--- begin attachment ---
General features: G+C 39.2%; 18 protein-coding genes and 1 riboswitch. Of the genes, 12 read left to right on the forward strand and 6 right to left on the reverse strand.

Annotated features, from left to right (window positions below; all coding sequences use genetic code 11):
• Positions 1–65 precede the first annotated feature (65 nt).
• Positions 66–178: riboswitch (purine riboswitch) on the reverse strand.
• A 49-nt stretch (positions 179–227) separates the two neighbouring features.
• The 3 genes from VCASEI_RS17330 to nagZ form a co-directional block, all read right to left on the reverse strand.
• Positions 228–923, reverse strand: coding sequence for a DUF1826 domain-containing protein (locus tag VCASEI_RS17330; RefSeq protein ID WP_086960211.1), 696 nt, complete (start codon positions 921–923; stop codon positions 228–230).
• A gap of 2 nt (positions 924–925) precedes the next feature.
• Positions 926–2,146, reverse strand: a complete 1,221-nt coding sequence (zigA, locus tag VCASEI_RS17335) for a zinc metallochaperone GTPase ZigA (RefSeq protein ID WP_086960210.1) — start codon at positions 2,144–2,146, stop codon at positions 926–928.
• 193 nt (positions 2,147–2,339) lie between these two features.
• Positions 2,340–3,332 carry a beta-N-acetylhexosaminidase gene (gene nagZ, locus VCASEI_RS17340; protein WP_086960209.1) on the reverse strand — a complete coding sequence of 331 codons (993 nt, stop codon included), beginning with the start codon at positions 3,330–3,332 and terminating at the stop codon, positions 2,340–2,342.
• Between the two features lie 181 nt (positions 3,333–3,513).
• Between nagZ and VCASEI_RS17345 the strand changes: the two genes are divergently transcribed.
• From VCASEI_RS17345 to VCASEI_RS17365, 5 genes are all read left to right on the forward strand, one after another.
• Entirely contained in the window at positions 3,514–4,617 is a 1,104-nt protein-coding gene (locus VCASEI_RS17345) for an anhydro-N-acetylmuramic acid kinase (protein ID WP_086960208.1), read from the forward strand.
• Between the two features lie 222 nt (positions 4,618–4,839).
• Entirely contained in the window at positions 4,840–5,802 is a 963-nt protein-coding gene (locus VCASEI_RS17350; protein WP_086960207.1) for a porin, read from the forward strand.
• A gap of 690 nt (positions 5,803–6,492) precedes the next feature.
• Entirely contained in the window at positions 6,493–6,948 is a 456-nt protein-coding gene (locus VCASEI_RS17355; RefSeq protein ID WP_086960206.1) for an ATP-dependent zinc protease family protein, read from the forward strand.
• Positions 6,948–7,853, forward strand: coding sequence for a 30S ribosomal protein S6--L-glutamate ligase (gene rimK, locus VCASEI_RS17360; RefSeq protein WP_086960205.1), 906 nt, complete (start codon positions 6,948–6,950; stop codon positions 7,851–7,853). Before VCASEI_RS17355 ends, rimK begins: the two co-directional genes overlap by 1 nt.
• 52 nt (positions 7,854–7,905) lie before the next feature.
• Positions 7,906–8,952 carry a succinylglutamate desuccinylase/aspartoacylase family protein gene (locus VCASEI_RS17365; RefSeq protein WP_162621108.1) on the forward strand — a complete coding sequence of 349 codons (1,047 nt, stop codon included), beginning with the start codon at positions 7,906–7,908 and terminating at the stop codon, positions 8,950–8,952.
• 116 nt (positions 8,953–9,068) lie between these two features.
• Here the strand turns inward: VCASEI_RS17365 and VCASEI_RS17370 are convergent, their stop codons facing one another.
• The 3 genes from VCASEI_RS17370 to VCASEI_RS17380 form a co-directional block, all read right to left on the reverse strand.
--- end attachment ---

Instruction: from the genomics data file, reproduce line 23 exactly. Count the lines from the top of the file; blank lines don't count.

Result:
• 116 nt (positions 8,953–9,068) lie between these two features.